The Other Side of Swiss Cheese
When most people hear "Swiss Cheese," they think of one particular variety: a mildly-flavored block filled with walnut-sized holes. But the world of Swiss Cheese goes much further than Emmenthaler (yes, that's the formal name of that familiar fromage).
Swiss cheesemaking goes back centuries and some of the world's most famous hail from this cow-intensive country. For instance, melt-tastic Gruyère is everywhere, right? Well, it wouldn't be if the Swiss didn't invent it in the 12th Century. And there would be no Raclette to scrape if the Swiss hadn't created it in the 13th Century.
Swiss cheeses are some of the greatest examples of cheeses capturing their terroir. Fierce advocates—and producers—of raw milk cheeses, the Swiss realize that a cheese can fully reflect the nuances of the land... if the milk is fresh and as unadulterated as possible. They taste like the earth, pure and simple.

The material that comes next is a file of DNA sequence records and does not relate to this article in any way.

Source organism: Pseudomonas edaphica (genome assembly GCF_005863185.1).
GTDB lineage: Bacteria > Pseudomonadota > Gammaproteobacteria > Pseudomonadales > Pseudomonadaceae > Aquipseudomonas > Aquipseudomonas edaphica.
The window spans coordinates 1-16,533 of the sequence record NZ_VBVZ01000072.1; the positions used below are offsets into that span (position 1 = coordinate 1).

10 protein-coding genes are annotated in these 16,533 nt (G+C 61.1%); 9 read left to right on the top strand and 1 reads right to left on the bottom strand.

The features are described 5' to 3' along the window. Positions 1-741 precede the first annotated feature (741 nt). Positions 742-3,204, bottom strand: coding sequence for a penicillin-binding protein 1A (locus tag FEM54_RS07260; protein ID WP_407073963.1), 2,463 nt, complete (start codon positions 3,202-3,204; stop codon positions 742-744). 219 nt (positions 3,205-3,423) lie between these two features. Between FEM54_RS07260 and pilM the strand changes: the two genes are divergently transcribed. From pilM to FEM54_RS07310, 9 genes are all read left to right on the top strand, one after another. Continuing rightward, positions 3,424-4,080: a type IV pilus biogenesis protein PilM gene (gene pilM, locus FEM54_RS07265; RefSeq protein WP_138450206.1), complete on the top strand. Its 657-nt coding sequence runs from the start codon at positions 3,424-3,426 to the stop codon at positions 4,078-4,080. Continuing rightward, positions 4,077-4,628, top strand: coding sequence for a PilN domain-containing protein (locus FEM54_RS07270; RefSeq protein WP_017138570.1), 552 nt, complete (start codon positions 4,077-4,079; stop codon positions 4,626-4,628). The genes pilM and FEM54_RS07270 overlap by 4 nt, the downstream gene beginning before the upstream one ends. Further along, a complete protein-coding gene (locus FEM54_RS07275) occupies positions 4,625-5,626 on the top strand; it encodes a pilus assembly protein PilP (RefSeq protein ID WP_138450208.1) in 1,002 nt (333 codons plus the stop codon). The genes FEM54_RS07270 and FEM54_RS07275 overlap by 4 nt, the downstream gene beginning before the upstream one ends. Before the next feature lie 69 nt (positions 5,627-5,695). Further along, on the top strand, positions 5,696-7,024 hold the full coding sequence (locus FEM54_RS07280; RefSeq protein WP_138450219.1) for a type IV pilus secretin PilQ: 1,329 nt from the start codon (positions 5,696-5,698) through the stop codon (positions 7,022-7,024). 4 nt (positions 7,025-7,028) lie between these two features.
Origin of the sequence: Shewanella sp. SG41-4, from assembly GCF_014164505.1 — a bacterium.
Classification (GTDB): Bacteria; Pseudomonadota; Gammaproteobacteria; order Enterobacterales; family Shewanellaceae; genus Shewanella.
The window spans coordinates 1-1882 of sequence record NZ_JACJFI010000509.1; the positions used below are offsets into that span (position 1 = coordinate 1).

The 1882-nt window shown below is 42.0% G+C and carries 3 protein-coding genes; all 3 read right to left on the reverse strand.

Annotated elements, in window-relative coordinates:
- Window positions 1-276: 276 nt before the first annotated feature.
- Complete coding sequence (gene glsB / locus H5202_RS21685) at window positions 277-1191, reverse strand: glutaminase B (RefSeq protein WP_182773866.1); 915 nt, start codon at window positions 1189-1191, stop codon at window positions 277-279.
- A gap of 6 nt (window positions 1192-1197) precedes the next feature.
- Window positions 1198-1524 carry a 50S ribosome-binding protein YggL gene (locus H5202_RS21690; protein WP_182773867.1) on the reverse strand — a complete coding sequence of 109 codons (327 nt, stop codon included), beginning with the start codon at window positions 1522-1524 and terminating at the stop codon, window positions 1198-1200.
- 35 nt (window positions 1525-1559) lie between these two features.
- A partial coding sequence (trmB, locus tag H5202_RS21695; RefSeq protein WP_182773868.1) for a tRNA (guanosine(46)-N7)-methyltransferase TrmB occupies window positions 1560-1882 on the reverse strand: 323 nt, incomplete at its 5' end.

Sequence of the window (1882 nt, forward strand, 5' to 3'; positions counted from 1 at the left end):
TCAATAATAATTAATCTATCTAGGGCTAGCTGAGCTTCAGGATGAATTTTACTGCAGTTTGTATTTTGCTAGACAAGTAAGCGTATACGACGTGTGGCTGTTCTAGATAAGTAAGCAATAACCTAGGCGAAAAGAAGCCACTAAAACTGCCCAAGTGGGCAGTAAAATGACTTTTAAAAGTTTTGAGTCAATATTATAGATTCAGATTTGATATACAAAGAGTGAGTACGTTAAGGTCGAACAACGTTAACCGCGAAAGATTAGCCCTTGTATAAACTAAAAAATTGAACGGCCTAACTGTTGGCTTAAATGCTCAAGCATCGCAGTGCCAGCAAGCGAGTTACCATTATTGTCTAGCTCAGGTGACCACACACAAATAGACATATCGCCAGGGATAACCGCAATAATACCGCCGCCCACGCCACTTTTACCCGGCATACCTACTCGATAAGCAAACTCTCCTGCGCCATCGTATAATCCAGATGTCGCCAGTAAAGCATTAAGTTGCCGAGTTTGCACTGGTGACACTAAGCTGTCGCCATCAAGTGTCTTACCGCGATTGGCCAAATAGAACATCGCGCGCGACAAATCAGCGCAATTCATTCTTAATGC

These are "go big or go home" cheeses, filled with flavor due to a tendency to wash the rind during the lengthy aging process. These cheeses are also big in size, weighing upwards of 20 - 80 pounds each. The result? A dense, chewy texture coupled with just enough funkiness to let you know something special happened to that rind. One more reason to love them? When melted (perfection!), they maintain their full flavors, a very difficult feat.
Remember that Swiss cheeses are a varied group and simply referring to "Swiss Cheese" sells these gentle giants short.
Try them in our Friday Night Cheese Board: Exotic Swiss.